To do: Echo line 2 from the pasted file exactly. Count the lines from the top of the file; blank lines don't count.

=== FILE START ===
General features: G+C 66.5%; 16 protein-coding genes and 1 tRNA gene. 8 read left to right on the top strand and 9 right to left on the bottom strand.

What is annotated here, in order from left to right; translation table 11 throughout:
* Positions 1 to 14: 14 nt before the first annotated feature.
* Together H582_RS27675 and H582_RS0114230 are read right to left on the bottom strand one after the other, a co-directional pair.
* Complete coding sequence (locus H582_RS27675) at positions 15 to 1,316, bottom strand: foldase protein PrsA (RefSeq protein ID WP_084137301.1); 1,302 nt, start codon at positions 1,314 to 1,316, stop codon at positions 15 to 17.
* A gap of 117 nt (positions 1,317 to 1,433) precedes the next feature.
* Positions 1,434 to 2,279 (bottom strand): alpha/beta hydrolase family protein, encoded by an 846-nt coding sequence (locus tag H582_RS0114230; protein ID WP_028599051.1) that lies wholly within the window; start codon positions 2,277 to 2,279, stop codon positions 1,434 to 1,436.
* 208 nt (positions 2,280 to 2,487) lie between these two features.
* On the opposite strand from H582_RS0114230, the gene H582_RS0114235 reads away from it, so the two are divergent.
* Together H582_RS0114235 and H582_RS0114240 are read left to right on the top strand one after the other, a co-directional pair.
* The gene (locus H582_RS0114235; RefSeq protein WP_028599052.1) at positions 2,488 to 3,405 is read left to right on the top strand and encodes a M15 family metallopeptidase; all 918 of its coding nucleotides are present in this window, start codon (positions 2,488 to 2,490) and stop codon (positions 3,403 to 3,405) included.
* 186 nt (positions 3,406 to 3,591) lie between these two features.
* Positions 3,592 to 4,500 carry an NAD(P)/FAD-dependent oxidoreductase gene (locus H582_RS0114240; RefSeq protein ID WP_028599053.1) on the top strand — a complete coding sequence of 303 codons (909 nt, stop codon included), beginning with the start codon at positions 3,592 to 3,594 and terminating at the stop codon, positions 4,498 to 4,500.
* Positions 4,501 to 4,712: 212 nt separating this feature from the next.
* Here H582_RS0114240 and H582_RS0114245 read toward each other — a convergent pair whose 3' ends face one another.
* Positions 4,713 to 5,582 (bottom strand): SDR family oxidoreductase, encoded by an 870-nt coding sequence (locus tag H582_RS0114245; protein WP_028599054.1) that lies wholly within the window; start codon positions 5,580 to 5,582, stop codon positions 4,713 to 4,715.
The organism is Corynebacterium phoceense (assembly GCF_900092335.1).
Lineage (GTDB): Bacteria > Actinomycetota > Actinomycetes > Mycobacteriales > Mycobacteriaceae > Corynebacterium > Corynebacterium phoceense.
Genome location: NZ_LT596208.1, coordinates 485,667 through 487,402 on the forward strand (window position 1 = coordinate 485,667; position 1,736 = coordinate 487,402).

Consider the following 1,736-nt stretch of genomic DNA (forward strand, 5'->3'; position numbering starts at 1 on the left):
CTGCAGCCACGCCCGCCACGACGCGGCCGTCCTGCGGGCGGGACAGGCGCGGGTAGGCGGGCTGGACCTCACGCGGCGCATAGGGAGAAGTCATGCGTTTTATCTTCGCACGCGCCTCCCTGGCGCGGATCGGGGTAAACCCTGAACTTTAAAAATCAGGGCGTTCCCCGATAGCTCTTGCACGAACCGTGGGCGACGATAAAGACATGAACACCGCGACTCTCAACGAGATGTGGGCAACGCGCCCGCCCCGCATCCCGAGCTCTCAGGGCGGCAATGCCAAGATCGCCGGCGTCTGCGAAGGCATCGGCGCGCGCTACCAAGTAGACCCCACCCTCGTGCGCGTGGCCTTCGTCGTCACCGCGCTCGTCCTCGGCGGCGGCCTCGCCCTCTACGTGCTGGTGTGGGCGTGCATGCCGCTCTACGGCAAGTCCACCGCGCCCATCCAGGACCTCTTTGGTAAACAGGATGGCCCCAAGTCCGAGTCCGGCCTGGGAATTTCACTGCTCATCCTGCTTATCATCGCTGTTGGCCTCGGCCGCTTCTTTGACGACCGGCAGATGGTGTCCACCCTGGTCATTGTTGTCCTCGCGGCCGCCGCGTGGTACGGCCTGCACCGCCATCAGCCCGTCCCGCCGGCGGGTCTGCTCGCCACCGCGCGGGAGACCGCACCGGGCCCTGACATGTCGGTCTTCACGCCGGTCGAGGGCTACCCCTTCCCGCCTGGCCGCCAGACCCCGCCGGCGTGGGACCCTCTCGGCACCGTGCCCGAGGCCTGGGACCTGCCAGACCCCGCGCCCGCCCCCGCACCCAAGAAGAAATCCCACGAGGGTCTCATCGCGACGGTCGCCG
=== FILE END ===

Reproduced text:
What is annotated here, in order from left to right; translation table 11 throughout: